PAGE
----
The stretch of time between the holidays and when winter finally breaks is a notoriously trying period; the cold, gray weather, lack of sunshine, and abundance of time spent indoors can easily bring down your spirits. Coupled with the fact that depression is on the rise in the U.S., especially among teenagers, we could all stand to learn a bit more about the signs of anxiety and depression, and how to spot them in loved ones (or even yourself).
"In New York City, coaches are working to recruit and train a kind of civilian mental-health army of 250,000 volunteers," reports Business Insider. "The hope is that people trained in 'mental-health first aid' will be better able to start conversations, lend a helping hand, and share compassion for friends, colleagues, neighbors and other fellow New Yorkers who are dealing with mental-health issues." BI science reporter Hilary Brueck actually attended one of these day-long trainings in order to get a sense of what becoming a mental-health vigilante actually entails.
In Brueck's opinion, one of the most useful things the group learned was the difference between someone experiencing a bad mood lasting a few days and a person with more serious, long-term depression, and how to spot the difference.
Fortunately, there's a simple checklist to help sort through the complexity. Ask yourself if a person's mental state is having an impact on their ability to accomplish the four L-words: live, laugh, learn, and love. "If these four pillars of life are feeling compromised by a persistent cloud of sorrow or indifference, it may be a sign that depression is at hand," she explains. This checklist falls in line with the Diagnostic and Statistical Manual of Mental Disorders' definition of depression, which is "a condition lasting for more than two weeks and impacts a person's ability to go about their life, enjoying the activities that typically make them happy."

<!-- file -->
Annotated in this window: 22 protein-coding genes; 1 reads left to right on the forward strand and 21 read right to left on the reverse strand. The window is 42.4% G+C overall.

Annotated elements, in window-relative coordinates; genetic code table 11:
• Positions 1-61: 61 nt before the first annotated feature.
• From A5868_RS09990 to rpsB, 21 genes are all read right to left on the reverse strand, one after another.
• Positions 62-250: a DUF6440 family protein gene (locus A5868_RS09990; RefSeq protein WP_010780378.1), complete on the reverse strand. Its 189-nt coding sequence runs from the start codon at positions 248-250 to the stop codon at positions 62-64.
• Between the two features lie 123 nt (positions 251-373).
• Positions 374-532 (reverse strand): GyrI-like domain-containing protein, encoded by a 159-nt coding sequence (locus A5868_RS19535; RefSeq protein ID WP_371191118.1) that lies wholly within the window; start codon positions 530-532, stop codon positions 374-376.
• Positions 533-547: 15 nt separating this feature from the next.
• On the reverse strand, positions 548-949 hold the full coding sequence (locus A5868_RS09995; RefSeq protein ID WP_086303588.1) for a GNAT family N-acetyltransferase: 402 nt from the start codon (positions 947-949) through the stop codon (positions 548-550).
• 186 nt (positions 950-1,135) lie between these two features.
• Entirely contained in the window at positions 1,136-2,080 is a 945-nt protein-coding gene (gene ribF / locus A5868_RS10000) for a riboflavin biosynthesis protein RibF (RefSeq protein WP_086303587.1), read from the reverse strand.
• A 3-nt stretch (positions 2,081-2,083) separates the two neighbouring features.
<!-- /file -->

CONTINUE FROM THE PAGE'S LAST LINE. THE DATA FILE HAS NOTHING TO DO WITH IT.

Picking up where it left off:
From there, you should defer to a mental-health professional, whether it be a psychiatrist, therapist, or counselor. A budget-friendly online service like TAO Connect, which is a digital platform aimed at making mental-health therapy more accessible, efficient, and effective, can also help someone suffering from depression or anxiety. For more long-term resources, head over to The National Institute of Mental Health.